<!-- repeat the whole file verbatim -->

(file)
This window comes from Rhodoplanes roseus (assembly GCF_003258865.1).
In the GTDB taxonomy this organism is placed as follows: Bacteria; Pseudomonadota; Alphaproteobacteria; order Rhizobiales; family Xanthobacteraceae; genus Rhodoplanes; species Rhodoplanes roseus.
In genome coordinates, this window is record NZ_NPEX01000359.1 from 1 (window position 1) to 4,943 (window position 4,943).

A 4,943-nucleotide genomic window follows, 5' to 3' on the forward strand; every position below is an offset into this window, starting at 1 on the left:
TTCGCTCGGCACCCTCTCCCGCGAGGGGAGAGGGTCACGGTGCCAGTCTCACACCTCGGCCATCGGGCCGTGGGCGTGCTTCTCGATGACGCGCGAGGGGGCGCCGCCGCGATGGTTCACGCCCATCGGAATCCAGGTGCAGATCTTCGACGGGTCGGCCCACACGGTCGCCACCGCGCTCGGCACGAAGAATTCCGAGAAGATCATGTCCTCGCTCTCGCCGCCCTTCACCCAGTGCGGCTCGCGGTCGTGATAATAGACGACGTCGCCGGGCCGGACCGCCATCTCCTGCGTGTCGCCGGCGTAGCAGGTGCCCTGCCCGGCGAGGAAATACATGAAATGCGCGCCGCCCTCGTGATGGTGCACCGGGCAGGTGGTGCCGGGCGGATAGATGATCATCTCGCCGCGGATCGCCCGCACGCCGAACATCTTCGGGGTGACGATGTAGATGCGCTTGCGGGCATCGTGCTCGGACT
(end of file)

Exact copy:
This window comes from Rhodoplanes roseus (assembly GCF_003258865.1).
In the GTDB taxonomy this organism is placed as follows: Bacteria; Pseudomonadota; Alphaproteobacteria; order Rhizobiales; family Xanthobacteraceae; genus Rhodoplanes; species Rhodoplanes roseus.
In genome coordinates, this window is record NZ_NPEX01000359.1 from 1 (window position 1) to 4,943 (window position 4,943).

A 4,943-nucleotide genomic window follows, 5' to 3' on the forward strand; every position below is an offset into this window, starting at 1 on the left:
TTCGCTCGGCACCCTCTCCCGCGAGGGGAGAGGGTCACGGTGCCAGTCTCACACCTCGGCCATCGGGCCGTGGGCGTGCTTCTCGATGACGCGCGAGGGGGCGCCGCCGCGATGGTTCACGCCCATCGGAATCCAGGTGCAGATCTTCGACGGGTCGGCCCACACGGTCGCCACCGCGCTCGGCACGAAGAATTCCGAGAAGATCATGTCCTCGCTCTCGCCGCCCTTCACCCAGTGCGGCTCGCGGTCGTGATAATAGACGACGTCGCCGGGCCGGACCGCCATCTCCTGCGTGTCGCCGGCGTAGCAGGTGCCCTGCCCGGCGAGGAAATACATGAAATGCGCGCCGCCCTCGTGATGGTGCACCGGGCAGGTGGTGCCGGGCGGATAGATGATCATCTCGCCGCGGATCGCCCGCACGCCGAACATCTTCGGGGTGACGATGTAGATGCGCTTGCGGGCATCGTGCTCGGACT